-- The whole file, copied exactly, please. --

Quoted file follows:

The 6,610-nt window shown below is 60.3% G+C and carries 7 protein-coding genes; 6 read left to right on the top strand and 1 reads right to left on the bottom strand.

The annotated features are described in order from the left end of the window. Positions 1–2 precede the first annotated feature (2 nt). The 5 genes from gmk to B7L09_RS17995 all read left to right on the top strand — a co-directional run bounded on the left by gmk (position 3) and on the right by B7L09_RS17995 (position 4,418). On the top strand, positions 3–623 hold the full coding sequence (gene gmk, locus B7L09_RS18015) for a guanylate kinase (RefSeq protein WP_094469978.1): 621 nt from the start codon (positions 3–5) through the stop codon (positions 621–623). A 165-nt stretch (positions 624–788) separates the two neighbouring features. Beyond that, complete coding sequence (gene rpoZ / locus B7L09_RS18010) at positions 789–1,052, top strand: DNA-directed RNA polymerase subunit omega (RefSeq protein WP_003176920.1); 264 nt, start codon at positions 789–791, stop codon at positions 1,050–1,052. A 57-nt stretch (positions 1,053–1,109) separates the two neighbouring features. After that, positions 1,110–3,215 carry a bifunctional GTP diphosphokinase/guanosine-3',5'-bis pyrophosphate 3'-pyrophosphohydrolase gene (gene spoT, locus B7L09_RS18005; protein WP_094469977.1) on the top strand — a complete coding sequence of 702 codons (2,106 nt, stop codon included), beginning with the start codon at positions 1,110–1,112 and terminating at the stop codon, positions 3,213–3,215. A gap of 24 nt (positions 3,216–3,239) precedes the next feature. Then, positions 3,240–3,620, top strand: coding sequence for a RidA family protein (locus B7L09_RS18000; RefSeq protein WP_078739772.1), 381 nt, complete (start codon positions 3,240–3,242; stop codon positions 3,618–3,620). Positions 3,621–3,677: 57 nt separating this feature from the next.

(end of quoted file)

The 6,610-nt window shown below is 60.3% G+C and carries 7 protein-coding genes; 6 read left to right on the top strand and 1 reads right to left on the bottom strand.

The annotated features are described in order from the left end of the window. Positions 1–2 precede the first annotated feature (2 nt). The 5 genes from gmk to B7L09_RS17995 all read left to right on the top strand — a co-directional run bounded on the left by gmk (position 3) and on the right by B7L09_RS17995 (position 4,418). On the top strand, positions 3–623 hold the full coding sequence (gene gmk, locus B7L09_RS18015) for a guanylate kinase (RefSeq protein WP_094469978.1): 621 nt from the start codon (positions 3–5) through the stop codon (positions 621–623). A 165-nt stretch (positions 624–788) separates the two neighbouring features. Beyond that, complete coding sequence (gene rpoZ / locus B7L09_RS18010) at positions 789–1,052, top strand: DNA-directed RNA polymerase subunit omega (RefSeq protein WP_003176920.1); 264 nt, start codon at positions 789–791, stop codon at positions 1,050–1,052. A 57-nt stretch (positions 1,053–1,109) separates the two neighbouring features. After that, positions 1,110–3,215 carry a bifunctional GTP diphosphokinase/guanosine-3',5'-bis pyrophosphate 3'-pyrophosphohydrolase gene (gene spoT, locus B7L09_RS18005; protein WP_094469977.1) on the top strand — a complete coding sequence of 702 codons (2,106 nt, stop codon included), beginning with the start codon at positions 1,110–1,112 and terminating at the stop codon, positions 3,213–3,215. A gap of 24 nt (positions 3,216–3,239) precedes the next feature. Then, positions 3,240–3,620, top strand: coding sequence for a RidA family protein (locus B7L09_RS18000; RefSeq protein WP_078739772.1), 381 nt, complete (start codon positions 3,240–3,242; stop codon positions 3,618–3,620). Positions 3,621–3,677: 57 nt separating this feature from the next.